AFE passenger Chris was a guest speaker at the On Angels’ Wings Gala in 2012. Below is his story.
We’re all gonna die someday.
I learned this from a renowned hematologist at the Johns Hopkins University Hospital. Or maybe it was in a country song. Whoever the author, it ain’t folk wisdom and it ain’t wives’ tale. This is truth from the pointy end of the stick, truth with brass knuckles, truth incontrovertible as gravity. We’re all gonna die. You know it and I know it. You know this too: some of us sooner than others. The chill of these truths might give you pause, might get you down or make you flinch. One thing I want to tell you tonight is you could also approach it differently. You could plow through, keep hope, keep your shoulder to the wheel. You could decide to bear hug the facts much the way I do my kids on roughhouse night. You could decide to get big and lovey and delirious with a ticking clock. All the clocks are going to tick anyway, and you’d rather have them tick than not.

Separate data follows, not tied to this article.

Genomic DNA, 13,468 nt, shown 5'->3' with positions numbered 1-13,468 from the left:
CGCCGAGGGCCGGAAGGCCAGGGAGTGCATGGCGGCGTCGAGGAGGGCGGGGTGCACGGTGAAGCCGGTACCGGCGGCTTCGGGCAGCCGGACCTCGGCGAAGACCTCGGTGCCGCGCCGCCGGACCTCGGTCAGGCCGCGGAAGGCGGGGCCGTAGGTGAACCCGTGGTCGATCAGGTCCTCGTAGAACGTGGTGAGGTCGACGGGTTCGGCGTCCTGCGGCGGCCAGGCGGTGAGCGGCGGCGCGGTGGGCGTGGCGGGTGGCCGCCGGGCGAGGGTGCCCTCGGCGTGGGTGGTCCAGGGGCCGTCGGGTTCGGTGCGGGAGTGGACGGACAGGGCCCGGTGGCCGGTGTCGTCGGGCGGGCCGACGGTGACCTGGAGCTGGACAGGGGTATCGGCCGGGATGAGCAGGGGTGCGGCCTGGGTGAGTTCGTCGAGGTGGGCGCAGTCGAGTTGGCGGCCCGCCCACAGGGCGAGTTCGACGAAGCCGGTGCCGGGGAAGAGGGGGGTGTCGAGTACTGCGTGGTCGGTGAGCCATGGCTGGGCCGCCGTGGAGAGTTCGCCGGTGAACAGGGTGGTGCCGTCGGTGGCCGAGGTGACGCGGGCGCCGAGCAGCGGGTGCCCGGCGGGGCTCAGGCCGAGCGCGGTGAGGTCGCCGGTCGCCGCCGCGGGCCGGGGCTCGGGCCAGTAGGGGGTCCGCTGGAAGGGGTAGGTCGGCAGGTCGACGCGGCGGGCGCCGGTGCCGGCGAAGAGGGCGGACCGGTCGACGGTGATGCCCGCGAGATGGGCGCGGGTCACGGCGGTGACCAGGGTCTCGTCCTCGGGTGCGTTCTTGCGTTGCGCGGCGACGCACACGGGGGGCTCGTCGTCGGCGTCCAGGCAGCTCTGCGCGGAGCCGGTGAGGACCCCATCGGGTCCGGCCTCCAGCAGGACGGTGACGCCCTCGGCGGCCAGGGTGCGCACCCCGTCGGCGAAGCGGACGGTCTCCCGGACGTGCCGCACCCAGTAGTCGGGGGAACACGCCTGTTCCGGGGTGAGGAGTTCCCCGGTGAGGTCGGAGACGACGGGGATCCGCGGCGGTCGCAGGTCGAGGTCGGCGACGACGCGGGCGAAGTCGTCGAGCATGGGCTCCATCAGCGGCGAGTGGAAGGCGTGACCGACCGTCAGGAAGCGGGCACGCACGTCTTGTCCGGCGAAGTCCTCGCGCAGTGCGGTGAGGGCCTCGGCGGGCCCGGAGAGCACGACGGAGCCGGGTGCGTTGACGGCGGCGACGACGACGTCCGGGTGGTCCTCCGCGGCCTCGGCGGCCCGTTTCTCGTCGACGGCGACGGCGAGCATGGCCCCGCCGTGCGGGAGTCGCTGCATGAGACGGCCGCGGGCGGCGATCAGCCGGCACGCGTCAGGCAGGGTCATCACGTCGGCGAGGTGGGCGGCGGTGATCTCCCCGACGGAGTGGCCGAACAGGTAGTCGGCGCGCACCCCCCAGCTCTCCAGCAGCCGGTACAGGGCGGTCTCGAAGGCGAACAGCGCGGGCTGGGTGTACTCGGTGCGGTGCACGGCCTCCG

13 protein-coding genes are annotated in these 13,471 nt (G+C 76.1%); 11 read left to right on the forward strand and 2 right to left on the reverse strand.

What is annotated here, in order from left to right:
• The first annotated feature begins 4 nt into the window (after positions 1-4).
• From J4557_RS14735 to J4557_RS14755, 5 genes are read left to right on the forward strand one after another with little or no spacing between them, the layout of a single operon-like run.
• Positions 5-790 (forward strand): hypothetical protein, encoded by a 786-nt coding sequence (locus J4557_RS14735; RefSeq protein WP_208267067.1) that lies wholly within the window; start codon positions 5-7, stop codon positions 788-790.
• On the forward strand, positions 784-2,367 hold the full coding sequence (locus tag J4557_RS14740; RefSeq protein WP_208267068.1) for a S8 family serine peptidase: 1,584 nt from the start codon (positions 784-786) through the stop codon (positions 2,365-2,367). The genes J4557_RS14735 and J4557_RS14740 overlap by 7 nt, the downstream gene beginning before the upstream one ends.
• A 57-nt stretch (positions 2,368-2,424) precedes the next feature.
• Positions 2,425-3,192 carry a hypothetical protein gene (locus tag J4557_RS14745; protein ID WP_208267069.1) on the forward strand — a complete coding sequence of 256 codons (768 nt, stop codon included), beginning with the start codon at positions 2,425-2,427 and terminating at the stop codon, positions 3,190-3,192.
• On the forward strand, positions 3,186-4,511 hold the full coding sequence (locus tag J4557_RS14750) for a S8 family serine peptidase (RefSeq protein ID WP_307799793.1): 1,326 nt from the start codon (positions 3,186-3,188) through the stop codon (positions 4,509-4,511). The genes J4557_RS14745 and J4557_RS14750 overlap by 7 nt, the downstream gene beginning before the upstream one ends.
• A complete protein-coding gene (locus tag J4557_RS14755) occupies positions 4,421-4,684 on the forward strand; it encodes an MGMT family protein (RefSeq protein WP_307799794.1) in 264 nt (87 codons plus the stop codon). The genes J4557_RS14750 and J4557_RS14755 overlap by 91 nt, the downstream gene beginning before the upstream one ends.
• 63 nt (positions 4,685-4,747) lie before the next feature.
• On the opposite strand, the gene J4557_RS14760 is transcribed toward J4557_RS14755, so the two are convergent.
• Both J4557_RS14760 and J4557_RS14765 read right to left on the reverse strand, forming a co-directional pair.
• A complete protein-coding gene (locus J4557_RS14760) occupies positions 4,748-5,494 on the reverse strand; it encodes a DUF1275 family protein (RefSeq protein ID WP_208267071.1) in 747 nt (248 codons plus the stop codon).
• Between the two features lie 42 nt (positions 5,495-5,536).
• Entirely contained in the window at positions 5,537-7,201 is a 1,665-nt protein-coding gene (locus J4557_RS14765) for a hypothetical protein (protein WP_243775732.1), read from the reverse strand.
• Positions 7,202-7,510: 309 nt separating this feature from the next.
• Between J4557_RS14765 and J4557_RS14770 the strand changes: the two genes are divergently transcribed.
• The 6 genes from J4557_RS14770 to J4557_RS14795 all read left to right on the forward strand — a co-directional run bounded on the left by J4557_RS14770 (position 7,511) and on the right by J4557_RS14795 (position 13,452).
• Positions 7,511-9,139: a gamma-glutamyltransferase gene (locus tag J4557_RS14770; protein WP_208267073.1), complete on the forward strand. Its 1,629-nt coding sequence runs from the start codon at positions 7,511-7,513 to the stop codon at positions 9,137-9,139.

When I was 12 my best friend died of bone cancer. They discovered the disease after he fell from a tree where we had a boss fort of army tarps and carpet squares. An AM radio for baseball games, plug chewing tobacco and a stash of illegal fireworks. My friend fell and broke his back and the threads of his traction halo had a blue gleam to them that I still see in dreams. When the treatments started, my friend went downhill fast and by summer’s end he was gone.
When I was 18 a kind of mentor of mine died of a sudden coronary event. The man was an emergency room doctor and he diagnosed his own symptoms. He pulled his car over and called 911. He told the dispatcher she could send someone but they would not make it, for he had only minutes left. He called because he knew the conversation would be recorded and he wanted to tell his wife he loved her.
My buddy Ralph was an inveterate bike rider and could hike me out of my boots. He was tough and coarse as a leather strop. One spring he took a cold or a flu bug or something. He wasn’t himself but he wasn’t the type to baby a cold. Colds he punished with harder rides, more exercise. A number of weeks went by, but he did not improve. Finally he went to the doctor’s and he died in the hospital elevator. I could go on like this, but my point is so could you. Our clocks are ticking. It’s enough to make you fearful, enough to make you nihilistic. Lives are always in the balance. Poised, it sometimes seems, only for destruction.